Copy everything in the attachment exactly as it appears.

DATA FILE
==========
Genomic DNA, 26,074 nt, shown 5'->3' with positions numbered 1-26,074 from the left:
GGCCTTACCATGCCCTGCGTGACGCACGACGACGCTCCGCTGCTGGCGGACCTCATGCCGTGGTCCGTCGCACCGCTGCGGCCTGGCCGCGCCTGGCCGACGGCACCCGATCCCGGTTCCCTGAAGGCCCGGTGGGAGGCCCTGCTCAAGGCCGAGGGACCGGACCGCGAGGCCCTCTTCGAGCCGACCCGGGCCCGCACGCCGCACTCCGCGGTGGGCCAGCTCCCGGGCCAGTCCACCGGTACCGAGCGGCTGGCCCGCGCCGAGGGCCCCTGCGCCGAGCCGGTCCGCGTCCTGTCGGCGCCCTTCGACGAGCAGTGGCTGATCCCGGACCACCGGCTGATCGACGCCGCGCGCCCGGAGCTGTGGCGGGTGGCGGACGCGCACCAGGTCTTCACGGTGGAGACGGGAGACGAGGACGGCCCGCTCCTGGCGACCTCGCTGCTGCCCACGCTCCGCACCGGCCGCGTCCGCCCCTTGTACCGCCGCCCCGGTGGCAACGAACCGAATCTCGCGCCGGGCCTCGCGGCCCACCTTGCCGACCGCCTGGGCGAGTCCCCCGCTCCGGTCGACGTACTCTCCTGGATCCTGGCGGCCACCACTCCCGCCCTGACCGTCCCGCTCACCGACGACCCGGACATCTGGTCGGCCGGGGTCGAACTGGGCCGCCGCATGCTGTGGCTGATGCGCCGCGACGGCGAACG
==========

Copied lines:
Genomic DNA, 26,074 nt, shown 5'->3' with positions numbered 1-26,074 from the left:
GGCCTTACCATGCCCTGCGTGACGCACGACGACGCTCCGCTGCTGGCGGACCTCATGCCGTGGTCCGTCGCACCGCTGCGGCCTGGCCGCGCCTGGCCGACGGCACCCGATCCCGGTTCCCTGAAGGCCCGGTGGGAGGCCCTGCTCAAGGCCGAGGGACCGGACCGCGAGGCCCTCTTCGAGCCGACCCGGGCCCGCACGCCGCACTCCGCGGTGGGCCAGCTCCCGGGCCAGTCCACCGGTACCGAGCGGCTGGCCCGCGCCGAGGGCCCCTGCGCCGAGCCGGTCCGCGTCCTGTCGGCGCCCTTCGACGAGCAGTGGCTGATCCCGGACCACCGGCTGATCGACGCCGCGCGCCCGGAGCTGTGGCGGGTGGCGGACGCGCACCAGGTCTTCACGGTGGAGACGGGAGACGAGGACGGCCCGCTCCTGGCGACCTCGCTGCTGCCCACGCTCCGCACCGGCCGCGTCCGCCCCTTGTACCGCCGCCCCGGTGGCAACGAACCGAATCTCGCGCCGGGCCTCGCGGCCCACCTTGCCGACCGCCTGGGCGAGTCCCCCGCTCCGGTCGACGTACTCTCCTGGATCCTGGCGGCCACCACTCCCGCCCTGACCGTCCCGCTCACCGACGACCCGGACATCTGGTCGGCCGGGGTCGAACTGGGCCGCCGCATGCTGTGGCTGATGCGCCGCGACGGCGAACG